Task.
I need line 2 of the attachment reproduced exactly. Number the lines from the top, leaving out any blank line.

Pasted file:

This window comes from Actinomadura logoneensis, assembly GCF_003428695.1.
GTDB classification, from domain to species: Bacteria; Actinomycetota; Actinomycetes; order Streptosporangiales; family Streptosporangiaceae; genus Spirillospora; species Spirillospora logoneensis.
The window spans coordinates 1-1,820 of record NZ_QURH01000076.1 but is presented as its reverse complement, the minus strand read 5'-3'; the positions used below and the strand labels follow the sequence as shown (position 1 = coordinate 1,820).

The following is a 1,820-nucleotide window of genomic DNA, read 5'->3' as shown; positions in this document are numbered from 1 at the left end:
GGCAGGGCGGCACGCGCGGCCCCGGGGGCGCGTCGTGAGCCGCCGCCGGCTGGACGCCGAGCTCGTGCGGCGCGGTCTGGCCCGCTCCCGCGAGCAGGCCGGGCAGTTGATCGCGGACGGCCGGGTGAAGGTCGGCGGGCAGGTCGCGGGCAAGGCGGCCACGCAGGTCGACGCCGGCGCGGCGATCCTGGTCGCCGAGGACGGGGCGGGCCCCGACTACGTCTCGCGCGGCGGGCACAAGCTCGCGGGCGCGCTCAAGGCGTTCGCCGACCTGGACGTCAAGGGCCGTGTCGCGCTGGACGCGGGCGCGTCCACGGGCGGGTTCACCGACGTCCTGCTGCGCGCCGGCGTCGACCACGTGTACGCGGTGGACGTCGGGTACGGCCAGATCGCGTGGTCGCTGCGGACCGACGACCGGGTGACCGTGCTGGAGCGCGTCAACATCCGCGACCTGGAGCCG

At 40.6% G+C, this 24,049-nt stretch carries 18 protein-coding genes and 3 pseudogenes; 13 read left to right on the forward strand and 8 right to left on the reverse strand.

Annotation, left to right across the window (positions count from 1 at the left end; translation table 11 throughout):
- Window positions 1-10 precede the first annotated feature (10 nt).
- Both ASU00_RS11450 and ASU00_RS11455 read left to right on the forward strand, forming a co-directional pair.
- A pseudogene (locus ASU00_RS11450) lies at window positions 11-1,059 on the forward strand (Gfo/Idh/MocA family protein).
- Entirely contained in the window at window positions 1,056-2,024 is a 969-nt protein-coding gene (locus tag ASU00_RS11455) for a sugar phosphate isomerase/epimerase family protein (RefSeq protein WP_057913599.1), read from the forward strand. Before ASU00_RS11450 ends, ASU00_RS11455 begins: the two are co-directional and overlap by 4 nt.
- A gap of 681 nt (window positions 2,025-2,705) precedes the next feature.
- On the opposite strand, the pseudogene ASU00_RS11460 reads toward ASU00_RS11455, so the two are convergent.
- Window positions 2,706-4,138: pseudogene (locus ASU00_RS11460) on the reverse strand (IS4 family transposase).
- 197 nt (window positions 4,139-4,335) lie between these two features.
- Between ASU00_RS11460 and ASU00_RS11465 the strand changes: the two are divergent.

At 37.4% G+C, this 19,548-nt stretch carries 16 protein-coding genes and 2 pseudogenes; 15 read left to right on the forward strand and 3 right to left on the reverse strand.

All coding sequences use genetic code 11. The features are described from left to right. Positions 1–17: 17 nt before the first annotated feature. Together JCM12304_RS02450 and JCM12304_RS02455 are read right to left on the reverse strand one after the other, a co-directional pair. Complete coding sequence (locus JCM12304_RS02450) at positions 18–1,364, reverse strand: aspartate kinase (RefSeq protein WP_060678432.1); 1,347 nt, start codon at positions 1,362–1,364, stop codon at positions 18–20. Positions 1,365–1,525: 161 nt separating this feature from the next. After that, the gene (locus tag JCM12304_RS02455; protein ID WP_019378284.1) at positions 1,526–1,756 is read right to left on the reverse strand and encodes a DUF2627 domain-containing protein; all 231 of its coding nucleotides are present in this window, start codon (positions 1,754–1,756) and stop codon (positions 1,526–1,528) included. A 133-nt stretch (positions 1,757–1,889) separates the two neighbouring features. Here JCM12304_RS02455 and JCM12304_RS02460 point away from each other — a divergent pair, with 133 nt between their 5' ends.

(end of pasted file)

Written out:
GTDB classification, from domain to species: Bacteria; Actinomycetota; Actinomycetes; order Streptosporangiales; family Streptosporangiaceae; genus Spirillospora; species Spirillospora logoneensis.